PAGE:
In Memory of Dr. Garmon-Brown
— Reflections from Leading on Opportunity
We are deeply saddened to share that Dr. Ophelia Garmon-Brown passed away yesterday after her long battle with cancer. We lost not just a community advocate, respected physician, and unparalleled leader, but we lost a dear friend.
A (task)force for change.
In recent years, many came to know Dr. Garmon-Brown (“Dr. O.”) as the co-chair of the Opportunity Task Force –a group formed to understand how Charlotte-Mecklenburg ended up last (50 out of 50) among major US cities in economic mobility. She had the vision and the drive to make Charlotte confront uncomfortable realities and a not-so-distant history that has created a tale of two cities.
Her impact on the taskforce was immediate. She was a quiet force who commanded your attention when she spoke with a voice that resonated with the passion in her heart and reverberated with the fire of the ordain minister that she was. She led meaningful conversations with her co-chair, Charles ‘Dee’ O’Dell, while also collecting the data and stories that would become the taskforce report. Added Brian Collier, Foundation for the Carolinas Executive Vice President and report co-author, “If we could have more like her in the community, our work…. would be so much easier because we would just start by being kind to one another because that's how she treats everyone.”
Dr. O. dedicated her final years to challenging the hearts and minds of the city’s most powerful government, corporate and non-profit leaders to work together to confront the policies and inequities that allowed some Charlotte neighborhoods to flourish while others faltered. And she did it all while battling another resurgence of cancer.
“She really sensed that she had the opportunity to continue to push this work forward and that creating momentum was everything,” said O’Dell, a U.S. Bank executive, who Dr. O often referred to as her brother. “I've seen over the last five years that she was just increasingly energized by the work.”
A brilliant mentor and close family
Dr. O. held many official roles and leadership positions throughout her career, but many considered her close family. Erin Barbee recalls Dr. Garmon-Brown’s tenderness toward her when she became co-chair of the Leading on Opportunity Council. Dr. O. sat with her and shared her vision that this would be a community free of barriers to access and a place where little black girls can grow up and make it. Dr. O. worked closely with Barbee’s aunt, Amantha Barbee. Through the Charlotte Clergy Coalition for Justice, led worship service together after the Keith Lamont Scott fatal police shooting, advocated for fair housing together and did combined ministry work with St. Luke church.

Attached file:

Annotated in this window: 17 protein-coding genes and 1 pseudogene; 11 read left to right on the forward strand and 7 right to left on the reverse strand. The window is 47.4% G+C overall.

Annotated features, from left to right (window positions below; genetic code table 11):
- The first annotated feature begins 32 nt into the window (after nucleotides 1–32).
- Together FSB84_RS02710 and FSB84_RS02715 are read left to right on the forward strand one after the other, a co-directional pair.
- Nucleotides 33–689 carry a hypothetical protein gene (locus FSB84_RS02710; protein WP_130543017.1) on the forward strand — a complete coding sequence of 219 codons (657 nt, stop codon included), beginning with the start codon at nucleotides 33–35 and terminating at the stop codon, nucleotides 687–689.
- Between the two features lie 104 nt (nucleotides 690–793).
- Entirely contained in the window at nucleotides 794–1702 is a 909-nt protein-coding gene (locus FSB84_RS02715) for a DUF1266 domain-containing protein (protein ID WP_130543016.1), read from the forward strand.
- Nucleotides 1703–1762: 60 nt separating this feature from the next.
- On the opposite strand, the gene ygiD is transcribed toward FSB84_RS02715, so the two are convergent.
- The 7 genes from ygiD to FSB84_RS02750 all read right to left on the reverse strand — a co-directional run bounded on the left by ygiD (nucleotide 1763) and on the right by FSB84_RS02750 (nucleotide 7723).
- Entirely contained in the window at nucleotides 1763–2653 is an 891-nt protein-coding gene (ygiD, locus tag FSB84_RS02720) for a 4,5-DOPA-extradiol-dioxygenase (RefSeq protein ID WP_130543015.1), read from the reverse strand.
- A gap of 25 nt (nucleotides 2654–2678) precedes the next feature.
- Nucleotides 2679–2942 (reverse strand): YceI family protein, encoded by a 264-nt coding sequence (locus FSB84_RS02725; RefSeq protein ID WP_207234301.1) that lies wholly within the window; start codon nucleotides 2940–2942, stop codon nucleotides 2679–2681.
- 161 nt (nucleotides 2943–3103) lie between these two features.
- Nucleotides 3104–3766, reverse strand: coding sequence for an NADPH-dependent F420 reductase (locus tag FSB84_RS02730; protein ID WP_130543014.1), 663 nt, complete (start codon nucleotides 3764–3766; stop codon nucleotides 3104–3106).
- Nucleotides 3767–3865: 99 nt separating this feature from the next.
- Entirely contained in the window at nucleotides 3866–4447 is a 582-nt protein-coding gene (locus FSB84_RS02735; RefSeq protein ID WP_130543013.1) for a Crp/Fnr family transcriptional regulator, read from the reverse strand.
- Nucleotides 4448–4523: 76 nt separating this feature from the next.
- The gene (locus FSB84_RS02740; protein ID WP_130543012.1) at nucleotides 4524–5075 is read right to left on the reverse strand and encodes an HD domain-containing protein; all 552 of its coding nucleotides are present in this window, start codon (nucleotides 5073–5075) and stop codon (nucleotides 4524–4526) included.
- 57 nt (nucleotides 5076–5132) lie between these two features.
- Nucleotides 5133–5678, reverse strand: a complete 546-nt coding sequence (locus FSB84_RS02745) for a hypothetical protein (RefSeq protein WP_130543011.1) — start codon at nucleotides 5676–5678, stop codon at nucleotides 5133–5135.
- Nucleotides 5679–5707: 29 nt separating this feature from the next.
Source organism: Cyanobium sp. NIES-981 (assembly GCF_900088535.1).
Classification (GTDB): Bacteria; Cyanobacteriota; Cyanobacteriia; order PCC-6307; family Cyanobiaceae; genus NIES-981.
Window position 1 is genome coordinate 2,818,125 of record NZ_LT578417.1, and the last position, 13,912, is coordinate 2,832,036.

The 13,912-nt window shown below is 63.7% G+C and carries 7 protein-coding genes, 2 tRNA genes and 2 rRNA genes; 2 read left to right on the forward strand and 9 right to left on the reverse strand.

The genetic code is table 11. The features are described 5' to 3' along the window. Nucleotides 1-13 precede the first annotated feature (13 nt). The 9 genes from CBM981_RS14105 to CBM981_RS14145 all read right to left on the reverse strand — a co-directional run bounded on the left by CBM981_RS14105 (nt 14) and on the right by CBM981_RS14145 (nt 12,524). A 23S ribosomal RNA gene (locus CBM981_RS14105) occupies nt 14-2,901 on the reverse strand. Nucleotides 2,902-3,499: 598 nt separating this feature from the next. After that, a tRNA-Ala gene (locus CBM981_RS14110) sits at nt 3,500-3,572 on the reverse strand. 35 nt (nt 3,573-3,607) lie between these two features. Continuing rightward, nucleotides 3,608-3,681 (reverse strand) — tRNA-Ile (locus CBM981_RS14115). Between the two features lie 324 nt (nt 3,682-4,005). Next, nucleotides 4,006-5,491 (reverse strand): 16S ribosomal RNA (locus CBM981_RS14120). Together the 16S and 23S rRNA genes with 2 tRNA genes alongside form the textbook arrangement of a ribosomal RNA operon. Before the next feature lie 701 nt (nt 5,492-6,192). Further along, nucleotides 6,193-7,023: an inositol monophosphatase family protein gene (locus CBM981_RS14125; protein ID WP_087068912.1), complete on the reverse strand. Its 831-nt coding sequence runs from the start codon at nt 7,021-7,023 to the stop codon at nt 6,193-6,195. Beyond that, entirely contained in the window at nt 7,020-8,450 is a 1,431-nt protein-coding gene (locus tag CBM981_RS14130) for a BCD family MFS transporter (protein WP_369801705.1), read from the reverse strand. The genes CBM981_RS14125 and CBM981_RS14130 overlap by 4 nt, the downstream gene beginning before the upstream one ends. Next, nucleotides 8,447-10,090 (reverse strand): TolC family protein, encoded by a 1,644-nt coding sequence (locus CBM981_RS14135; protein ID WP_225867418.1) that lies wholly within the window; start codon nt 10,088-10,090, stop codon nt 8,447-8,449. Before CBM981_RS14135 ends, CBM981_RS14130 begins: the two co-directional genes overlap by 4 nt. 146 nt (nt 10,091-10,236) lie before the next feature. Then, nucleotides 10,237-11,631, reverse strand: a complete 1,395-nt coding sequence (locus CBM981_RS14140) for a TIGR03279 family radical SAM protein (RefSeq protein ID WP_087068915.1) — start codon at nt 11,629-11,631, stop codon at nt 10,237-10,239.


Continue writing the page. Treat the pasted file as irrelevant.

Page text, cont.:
She told Barbee, “Never to be afraid to use my voice for good.” Chisholm also shares that sentiment of thinking of Dr. O. as family. “Every time I would call her, she would always say, “Hey, baby. How are you?” There was this warmth she had, that made you feel special. I know she had lots of people she cared for deeply, but I felt like the most important one in that conversation.”
Leading with your heart
After a storied career with numerous accomplishments, including serving as Charlotte’s first African American female resident in Family Medicine, as well as earning both a medical degree and master’s degree in divinity, Dr. O. still set an example of how to lead with courage and authenticity.
“She inspired people. She inspired a community too, to support each other and tackle big issues,” said O’Dell.
Andrea Smith, Leading on Opportunity co-chair said, “Ophelia always led with her heart. She wanted her legacy to be that she served. There’s no doubt that she served, and she made a difference in so many people’s lives.”
Our commitment to her legacy
“Our legacy is how we take that forward and how we honor her in the work that we do and the lives that we change,” Smith said.
It is our gift to a woman who gave us so much. We remain committed to Dr. O.’s original vision for every child to have an equal chance to achieve social and economic success.
Reflecting on the loss of Dr. O., Chisholm added: “It’s a loss and I also see it now as a responsibility to stand up and keep going. We owe it to her, and we owe it to ourselves. And it’s what she would want us to do.”
- Leading on Opportunity